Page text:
On March 5, Premier Li Qiang presented his Government Work Report to the annual plenary meeting of the National People’s Congress (NPC). Li addressed Taiwan in familiar terms:

We will implement our Party’s overall policy for the new era on resolving the Taiwan question, stay committed to the one-China principle and the 1992 Consensus, and resolutely oppose separatist activities aimed at “Taiwan independence” and external interference. We will promote the peaceful development of cross-Strait relations… 

While Li spoke of “the peaceful development of cross-Strait relations,” analysts were quick to wonder why he omitted “peaceful unification.” However, other official statements during the two meetings, the NPC, and the Chinese People’s Political Consultative Conference (CPPCC), made it clear that peaceful reunification was still central to China’s approach to Taiwan.

During the CPPCC President Xi called on the Revolutionary Committee of the Chinese Kuomintang to: 

unite all patriotic forces at home and abroad, on and off the island, continue to expand the forces against “independence” and promote reunification, and jointly advance the process of peaceful reunification of the motherland. (translation courtesy of March 7 Sinocism)

At the conclusion of the NPC, Director of the Chinese Communist Party (CCP) Central Foreign Affairs Commission and Foreign Minister Wang Yi captured the two conflicting messages from Chinese leaders: “Our policy is quite clear—we will continue to strive for peaceful reunification with the greatest sincerity…Whoever in the world connive[s] at and support[s] ‘Taiwan independence’ will get burned for playing with fire and taste the bitter fruit of their own doing.”

What do the KMT Visits to China Mean? 

On April 1, Ma Ying-jeou traveled to China with a group of students as he had done in March 2023. Once again, he visited the home of Sun Yat-sen, the revolutionary founder of the KMT, and then met with TAO Director Song Tao. He visited a temple honoring the Yellow Emperor, the mythical founder of China. Both events underscored his commitment to the KMT aspiration of seeing Taiwan and China reunify. Ma traveled to Beijing to meet with Chinese President Xi Jinping, whom he last met in November 2015. Xi told Ma that “[e]xternal interference cannot stop the historical trend of reunion of the country and family.” According to China Daily, Ma said the 1992 Consensus and opposing “Taiwan independence” constitute the common political foundation for the peaceful development of cross-Strait relations.  In addition to Ma’s high-profile visit, KMT Vice Chairman Andrew Hsia made his seventh trip to China in the past 12 months at the end of February. Hsia explained that he was traveling to help Taiwanese businesses in China resolve difficulties with the Chinese government. He also met, as had Ma, with TAO Director Song Tao. At the end of April, the KMT caucus leader in the Legislative Yuan, Fu Kun-chi, traveled to Beijing, and returned home with a promise from Beijing to ease restrictions on Taiwan food products. He said on his return to Taipei that Taiwan’s youth should not have to shed blood to defend the DPP.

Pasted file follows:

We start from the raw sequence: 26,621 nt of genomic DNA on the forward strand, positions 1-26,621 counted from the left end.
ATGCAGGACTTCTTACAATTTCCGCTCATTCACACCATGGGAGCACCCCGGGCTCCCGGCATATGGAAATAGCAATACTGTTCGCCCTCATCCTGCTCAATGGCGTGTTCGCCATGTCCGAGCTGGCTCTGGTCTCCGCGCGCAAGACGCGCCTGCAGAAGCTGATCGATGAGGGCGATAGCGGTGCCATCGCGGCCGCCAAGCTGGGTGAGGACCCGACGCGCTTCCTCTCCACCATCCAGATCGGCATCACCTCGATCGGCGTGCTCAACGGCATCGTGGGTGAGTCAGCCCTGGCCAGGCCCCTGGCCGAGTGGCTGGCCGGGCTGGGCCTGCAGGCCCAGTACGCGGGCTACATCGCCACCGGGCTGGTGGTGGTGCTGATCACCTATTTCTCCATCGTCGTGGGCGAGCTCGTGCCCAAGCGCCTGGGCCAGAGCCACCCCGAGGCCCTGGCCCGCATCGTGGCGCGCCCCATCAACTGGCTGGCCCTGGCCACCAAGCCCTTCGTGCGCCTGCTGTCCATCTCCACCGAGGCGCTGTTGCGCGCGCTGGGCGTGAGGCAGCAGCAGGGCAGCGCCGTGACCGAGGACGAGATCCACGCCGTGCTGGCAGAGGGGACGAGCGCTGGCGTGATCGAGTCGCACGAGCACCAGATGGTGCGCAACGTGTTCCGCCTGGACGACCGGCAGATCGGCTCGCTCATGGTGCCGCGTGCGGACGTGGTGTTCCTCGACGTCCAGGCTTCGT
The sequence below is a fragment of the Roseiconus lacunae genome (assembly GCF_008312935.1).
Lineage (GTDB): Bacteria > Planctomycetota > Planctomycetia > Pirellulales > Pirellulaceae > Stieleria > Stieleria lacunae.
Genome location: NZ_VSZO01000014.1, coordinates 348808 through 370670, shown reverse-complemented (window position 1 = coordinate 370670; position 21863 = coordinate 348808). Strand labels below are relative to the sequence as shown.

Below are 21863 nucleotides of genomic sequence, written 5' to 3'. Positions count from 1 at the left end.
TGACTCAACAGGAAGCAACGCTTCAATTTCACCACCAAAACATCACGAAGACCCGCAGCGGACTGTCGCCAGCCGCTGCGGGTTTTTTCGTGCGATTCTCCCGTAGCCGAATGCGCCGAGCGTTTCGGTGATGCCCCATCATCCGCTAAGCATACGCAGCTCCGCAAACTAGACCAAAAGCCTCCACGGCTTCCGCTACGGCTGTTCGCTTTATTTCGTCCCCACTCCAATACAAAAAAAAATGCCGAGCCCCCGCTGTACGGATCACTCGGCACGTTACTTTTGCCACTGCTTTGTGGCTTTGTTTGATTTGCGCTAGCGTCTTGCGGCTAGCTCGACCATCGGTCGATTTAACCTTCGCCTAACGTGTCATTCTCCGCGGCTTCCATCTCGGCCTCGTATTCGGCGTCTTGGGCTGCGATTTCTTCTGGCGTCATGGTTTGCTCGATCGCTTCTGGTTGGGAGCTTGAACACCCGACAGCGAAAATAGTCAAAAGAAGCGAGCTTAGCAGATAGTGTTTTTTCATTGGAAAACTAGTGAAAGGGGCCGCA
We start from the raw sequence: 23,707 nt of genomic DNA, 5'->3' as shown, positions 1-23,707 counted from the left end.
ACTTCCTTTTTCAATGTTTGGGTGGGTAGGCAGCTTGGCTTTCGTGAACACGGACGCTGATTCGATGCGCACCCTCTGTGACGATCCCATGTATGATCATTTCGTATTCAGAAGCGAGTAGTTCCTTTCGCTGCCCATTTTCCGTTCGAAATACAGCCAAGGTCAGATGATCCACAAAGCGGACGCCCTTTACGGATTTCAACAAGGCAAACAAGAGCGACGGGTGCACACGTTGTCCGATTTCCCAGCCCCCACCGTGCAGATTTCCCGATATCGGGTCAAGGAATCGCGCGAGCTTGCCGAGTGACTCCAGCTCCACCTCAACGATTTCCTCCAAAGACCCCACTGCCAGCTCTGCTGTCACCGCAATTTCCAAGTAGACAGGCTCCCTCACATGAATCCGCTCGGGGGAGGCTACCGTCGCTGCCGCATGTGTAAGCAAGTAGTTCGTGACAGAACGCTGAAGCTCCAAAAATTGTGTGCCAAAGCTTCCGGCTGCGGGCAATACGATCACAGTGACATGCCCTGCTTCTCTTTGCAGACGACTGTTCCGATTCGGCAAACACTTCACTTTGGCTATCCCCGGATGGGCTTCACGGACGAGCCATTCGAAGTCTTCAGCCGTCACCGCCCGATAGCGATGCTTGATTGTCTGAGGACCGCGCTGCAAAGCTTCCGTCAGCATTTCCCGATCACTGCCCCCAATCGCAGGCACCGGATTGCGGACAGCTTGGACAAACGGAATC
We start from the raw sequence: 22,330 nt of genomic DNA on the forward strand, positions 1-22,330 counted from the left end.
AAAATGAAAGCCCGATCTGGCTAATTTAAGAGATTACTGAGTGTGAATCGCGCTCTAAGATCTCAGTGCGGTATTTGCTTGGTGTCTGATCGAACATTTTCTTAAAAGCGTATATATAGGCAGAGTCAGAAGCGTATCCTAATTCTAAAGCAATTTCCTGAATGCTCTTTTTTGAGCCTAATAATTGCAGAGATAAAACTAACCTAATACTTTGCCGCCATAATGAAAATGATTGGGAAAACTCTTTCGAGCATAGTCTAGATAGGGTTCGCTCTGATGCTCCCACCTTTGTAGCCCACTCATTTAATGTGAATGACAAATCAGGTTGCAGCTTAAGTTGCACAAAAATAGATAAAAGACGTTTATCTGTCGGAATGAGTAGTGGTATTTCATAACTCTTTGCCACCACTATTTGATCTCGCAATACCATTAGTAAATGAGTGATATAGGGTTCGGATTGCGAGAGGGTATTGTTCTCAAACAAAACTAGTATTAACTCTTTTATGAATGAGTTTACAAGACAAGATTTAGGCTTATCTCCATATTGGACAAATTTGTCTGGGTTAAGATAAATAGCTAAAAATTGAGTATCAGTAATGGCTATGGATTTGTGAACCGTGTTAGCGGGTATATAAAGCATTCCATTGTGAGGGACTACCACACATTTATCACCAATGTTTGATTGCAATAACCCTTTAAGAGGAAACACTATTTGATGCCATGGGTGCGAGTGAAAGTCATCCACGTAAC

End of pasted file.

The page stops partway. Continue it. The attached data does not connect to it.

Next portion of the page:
Figure 4 Fu Kun-chi (center front), the legislative caucus leader of the main opposition Kuomintang, returns from the mainland. Photo: CNA

Ma’s meeting with Xi in the wake of DPP candidate Lai’s electoral victory, and Hsia and Fu’s which followed, are the most recent in a series of such visits dating back to 2005, when then-President Jiang Zemin met KMT Chairman Lien Chan after he had been defeated by Chen Shui-bian. In each case, China has sought to question the legitimacy of the DPP president whom Taiwanese voters have elected and elevate the KMT as the voice of patriotic Taiwanese eager to be part of China. This reflects the Communist Party’s United Front strategy that seeks to ally with one part of Taiwan’s political parties to sow dissension. Ma’s repeated emphasis on the KMT and his own vision of Taiwan becoming part of a united China reveals instead how far out of step they are with the overwhelming majority of Taiwanese, who want to remain separate from China. The trips of Hsia and Fu suggest that this dangerous dance with China may well remain a central element of the KMT’s agenda.

Lai Assembles a Continuity Team